Walking is a way to stay active, to increase the muscle strength in your legs and to improve your cardiac health. Pain in your hips or pelvis after extended periods of walking may be a sign of injury or an underlying medical condition. Understanding the possible causes of hip pain will help you pursue the appropriate treatments.
One potential cause of pain in your hips after extended periods of walking may be related to osteoarthritis. According to MedlinePlus, osteoarthritis occurs when the cartilage in a joint breaks down, resulting in inflammation and pain in the affected area. Your hip joints are susceptible to the development of this condition over time, which can be rather debilitating during prolonged periods of hip joint activity.
Another possible cause of hip pain during long periods of walking may stem from an injury to the surrounding muscles. According to The Pain Clinic website, walking incorporates numerous lower body muscle groups to assist with your gait via the lifting and lowering of your legs. A muscle strain or tear in any of these groups may cause a considerable amount of pain in your hips. Muscles may also become sore or fatigued after long periods of use.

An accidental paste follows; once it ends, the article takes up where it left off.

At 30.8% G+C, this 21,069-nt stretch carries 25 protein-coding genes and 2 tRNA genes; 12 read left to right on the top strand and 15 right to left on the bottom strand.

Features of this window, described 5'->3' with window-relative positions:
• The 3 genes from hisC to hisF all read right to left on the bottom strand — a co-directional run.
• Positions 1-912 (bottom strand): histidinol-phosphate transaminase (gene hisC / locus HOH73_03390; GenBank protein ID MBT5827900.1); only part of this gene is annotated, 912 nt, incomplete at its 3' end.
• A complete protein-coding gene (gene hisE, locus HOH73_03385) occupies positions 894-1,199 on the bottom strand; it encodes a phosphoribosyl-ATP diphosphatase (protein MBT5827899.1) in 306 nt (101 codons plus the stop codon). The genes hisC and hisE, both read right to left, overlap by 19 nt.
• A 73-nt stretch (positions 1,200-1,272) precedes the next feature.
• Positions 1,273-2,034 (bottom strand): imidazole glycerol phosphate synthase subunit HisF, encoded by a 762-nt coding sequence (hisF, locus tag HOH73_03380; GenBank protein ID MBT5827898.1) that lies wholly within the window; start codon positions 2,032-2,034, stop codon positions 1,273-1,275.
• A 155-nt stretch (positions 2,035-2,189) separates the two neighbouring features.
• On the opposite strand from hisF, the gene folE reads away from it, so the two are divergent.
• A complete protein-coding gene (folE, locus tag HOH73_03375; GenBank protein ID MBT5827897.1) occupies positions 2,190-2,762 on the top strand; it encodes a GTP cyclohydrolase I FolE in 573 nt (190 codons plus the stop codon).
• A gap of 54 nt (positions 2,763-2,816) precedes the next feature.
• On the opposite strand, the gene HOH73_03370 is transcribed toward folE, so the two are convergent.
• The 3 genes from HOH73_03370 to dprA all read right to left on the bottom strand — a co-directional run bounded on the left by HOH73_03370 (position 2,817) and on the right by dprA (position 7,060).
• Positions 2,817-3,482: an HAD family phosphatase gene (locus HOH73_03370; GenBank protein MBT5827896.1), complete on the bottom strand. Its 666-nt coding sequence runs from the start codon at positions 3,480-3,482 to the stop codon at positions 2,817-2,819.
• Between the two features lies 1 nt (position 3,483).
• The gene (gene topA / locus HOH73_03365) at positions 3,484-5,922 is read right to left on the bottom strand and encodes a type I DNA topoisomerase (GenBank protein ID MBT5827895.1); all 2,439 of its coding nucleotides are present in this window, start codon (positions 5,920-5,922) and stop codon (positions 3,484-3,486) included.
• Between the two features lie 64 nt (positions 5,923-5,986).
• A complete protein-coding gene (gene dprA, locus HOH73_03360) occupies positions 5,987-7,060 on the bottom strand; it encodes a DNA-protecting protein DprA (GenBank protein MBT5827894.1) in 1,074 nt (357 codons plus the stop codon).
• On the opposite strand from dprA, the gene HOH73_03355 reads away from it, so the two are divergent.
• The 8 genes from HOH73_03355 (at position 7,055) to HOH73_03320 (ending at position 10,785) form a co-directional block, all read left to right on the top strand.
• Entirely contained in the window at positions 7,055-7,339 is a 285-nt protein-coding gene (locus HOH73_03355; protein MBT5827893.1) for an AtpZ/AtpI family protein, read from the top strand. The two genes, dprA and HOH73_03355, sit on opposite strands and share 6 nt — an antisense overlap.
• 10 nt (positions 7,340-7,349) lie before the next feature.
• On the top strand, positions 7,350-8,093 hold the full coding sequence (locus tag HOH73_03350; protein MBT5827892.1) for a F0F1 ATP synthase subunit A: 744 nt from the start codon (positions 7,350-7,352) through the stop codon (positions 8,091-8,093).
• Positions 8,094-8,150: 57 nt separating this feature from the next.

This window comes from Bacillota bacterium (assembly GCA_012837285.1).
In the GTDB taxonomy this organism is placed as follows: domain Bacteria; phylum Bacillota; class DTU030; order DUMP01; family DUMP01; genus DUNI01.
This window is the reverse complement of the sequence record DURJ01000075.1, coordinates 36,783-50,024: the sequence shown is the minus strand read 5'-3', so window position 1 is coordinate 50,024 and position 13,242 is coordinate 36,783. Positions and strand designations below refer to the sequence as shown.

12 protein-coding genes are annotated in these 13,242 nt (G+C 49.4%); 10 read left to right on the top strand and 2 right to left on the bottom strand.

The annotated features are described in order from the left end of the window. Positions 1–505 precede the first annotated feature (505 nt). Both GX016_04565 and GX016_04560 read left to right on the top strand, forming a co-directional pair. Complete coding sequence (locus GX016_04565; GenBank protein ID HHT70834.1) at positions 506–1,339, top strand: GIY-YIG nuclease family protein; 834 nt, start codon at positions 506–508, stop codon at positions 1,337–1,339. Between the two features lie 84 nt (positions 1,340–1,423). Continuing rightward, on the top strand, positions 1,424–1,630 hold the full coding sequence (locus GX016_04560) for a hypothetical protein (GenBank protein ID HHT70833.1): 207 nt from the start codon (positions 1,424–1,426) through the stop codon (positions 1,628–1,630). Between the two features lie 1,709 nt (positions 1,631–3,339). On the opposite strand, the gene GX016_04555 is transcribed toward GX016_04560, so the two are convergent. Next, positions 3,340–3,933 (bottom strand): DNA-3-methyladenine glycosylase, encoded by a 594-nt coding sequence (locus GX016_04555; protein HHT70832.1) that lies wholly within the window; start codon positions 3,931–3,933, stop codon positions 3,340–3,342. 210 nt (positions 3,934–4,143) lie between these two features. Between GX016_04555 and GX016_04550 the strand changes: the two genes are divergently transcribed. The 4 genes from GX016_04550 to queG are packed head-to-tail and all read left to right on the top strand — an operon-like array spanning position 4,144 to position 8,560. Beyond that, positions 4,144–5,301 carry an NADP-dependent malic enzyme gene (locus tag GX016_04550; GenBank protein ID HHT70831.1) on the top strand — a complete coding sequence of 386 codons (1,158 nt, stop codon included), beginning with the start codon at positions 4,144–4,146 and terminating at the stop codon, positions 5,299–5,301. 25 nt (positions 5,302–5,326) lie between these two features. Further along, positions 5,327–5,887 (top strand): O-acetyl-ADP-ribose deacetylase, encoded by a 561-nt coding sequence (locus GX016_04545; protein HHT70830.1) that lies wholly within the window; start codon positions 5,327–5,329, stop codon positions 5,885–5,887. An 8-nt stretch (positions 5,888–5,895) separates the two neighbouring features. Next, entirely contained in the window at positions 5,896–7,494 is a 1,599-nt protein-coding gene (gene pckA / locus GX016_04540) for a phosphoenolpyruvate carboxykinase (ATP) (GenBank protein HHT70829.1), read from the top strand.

Bursitis and Tendonitis
Inflammation of the bursea -- or fluid-filled sacs that help lubricate joints -- may also cause pain in your hips after long periods of walking. According to MedlinePlus, repeated friction of an inflammed bursa can lead to bursitis -- a painful condition that can worsen when left untreated. Tendonitis is the inflammation of muscle tendons, and can also cause considerable pain during repeated contractions of the affected muscles in the hip area.
If you begin to feel pain in your hips while walking, stop and rest for a few minutes to allow your muscles to calm and for lactic acid levels in your muscles to lower. If pain persists for a prolonged period, this may be a sign of an injury or a medical condition. Speak to your doctor about treatment options.